Chicoms believe they have no alternative but to extinguish dissent in Hong Kong. This is what they did to the Democracy Wall movement in 1979, the Tiananmen Square demonstrators in 1989, and the hundreds upon hundreds of random protests throughout China every year. Already the regime is referring to the ongoing democracy campaign in Hong Kong as the ‘sprouts of terrorism’.
Leninists know that once they begin negotiating with the people, as they did in the Eastern Bloc in 1989, the whole totalitarian project comes undone. Never forget: President-for-Life Xi Jinping and his coterie were never elected to power by the people of China let alone Hong Kong. Their default response to dissent is: (a) paranoia and propaganda; and (b) intimidation followed by violence.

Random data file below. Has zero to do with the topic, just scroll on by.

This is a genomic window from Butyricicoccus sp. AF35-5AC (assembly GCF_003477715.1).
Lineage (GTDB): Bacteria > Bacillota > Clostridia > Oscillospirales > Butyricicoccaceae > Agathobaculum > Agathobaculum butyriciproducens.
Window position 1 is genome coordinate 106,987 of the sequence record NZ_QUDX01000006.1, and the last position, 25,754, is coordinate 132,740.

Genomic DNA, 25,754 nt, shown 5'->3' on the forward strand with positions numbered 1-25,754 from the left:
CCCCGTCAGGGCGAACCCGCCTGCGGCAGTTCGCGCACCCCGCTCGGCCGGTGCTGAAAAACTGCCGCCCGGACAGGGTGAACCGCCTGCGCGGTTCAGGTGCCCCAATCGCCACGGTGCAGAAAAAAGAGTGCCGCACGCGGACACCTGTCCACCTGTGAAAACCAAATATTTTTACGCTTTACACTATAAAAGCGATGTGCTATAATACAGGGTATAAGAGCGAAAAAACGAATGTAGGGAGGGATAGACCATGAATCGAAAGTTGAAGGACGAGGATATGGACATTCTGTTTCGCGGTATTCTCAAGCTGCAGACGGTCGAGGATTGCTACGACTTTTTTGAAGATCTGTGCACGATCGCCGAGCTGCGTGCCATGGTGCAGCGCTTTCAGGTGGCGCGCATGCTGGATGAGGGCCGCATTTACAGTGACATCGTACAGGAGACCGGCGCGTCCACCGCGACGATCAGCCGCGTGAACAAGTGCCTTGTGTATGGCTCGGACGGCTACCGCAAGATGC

In 1997, China’s politburo solemnly swore to the UK and to the UN that the so-called Special Administration Region of Hong Kong would enjoy a ‘high degree of autonomy’ and an independent judiciary until 2047. But what do old promises matter to panicky and fearful despots when their power is challenged?
As soon as the UK handed over their former colony to ‘the care’ of Beijing in 1997, the writing was on the wall. Only deluded diplomats had any faith in Supreme Leader Deng Xiaoping’s ‘one country, two systems’ formula. The vastly improved quality of yum cha in Australia is testament to the fact that many Hongkongers knew all along there could be no live-and-let-live fairy-tale ending with communist China.